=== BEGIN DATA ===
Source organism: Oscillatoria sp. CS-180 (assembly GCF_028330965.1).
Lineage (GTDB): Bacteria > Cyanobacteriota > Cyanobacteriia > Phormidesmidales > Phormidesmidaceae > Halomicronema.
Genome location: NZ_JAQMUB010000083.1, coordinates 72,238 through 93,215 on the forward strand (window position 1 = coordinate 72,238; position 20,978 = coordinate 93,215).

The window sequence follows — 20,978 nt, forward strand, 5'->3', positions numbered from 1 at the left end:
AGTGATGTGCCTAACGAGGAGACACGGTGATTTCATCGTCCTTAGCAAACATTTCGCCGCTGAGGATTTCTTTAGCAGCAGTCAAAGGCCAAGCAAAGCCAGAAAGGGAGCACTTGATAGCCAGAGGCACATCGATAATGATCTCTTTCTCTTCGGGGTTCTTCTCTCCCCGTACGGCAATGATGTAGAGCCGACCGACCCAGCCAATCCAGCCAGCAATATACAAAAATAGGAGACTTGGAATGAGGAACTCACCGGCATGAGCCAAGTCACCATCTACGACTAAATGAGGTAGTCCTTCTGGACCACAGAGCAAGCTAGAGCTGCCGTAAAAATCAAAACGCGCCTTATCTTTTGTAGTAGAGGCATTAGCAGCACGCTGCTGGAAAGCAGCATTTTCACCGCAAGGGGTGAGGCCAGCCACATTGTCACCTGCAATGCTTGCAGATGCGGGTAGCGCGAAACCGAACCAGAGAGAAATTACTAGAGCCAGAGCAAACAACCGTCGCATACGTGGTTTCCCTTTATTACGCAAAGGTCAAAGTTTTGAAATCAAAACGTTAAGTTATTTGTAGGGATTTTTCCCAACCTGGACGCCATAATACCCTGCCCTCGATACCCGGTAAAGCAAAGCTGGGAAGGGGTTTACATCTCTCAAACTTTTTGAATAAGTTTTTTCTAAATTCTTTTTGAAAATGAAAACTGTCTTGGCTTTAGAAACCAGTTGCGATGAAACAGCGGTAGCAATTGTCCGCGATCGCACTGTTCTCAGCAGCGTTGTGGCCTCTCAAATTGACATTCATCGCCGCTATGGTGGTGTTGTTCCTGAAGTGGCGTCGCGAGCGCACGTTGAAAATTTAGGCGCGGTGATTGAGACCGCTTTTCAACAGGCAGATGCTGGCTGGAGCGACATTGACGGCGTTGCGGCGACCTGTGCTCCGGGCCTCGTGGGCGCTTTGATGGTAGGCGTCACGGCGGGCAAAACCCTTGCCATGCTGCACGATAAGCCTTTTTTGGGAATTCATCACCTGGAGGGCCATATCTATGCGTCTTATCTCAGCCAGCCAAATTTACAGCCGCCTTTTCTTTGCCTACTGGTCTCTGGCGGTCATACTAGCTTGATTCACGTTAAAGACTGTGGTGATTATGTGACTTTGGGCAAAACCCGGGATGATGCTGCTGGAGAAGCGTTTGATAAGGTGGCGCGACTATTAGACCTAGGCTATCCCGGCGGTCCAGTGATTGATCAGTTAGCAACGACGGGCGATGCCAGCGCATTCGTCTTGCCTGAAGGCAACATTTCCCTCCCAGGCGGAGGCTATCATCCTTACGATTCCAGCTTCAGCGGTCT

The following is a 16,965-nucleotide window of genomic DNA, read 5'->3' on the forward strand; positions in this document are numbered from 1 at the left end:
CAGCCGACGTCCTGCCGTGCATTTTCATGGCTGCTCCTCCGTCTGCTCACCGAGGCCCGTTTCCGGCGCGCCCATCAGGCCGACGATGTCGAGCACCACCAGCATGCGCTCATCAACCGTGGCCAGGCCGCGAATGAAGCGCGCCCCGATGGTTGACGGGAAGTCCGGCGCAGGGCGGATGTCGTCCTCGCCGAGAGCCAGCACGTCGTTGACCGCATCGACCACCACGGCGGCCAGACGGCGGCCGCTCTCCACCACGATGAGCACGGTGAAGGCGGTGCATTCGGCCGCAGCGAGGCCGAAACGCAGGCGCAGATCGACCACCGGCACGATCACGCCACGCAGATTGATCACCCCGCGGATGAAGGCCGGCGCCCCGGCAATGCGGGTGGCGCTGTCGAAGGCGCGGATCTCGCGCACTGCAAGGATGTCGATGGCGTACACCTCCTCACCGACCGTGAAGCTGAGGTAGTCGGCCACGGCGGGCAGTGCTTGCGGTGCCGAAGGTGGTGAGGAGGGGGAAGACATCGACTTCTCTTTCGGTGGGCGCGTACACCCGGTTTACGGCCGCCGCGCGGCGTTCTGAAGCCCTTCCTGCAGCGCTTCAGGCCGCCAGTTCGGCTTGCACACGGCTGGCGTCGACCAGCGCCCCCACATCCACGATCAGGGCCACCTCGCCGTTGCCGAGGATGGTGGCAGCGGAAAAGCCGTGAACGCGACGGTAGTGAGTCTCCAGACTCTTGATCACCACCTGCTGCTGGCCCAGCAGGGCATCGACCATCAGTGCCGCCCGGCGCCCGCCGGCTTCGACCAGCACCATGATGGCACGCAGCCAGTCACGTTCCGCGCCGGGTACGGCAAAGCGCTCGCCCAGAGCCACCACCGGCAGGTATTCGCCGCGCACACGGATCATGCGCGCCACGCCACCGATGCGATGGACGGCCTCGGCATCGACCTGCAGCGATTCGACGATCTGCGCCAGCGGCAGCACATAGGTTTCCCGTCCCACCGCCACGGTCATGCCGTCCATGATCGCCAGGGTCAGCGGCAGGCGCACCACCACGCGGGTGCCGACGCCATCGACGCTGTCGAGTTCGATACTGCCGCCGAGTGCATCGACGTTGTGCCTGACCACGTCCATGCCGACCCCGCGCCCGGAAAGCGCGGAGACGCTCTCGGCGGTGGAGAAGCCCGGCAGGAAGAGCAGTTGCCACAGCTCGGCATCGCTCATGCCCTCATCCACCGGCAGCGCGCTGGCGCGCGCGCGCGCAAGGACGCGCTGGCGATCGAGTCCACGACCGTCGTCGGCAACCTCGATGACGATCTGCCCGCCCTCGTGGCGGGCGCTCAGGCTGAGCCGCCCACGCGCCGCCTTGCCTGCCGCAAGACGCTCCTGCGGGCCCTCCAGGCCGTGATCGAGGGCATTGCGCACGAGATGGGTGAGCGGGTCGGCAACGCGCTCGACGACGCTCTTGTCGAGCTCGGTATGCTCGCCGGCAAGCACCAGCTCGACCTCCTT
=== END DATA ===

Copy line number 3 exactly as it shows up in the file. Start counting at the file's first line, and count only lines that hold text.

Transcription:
Genome location: NZ_JAQMUB010000083.1, coordinates 72,238 through 93,215 on the forward strand (window position 1 = coordinate 72,238; position 20,978 = coordinate 93,215).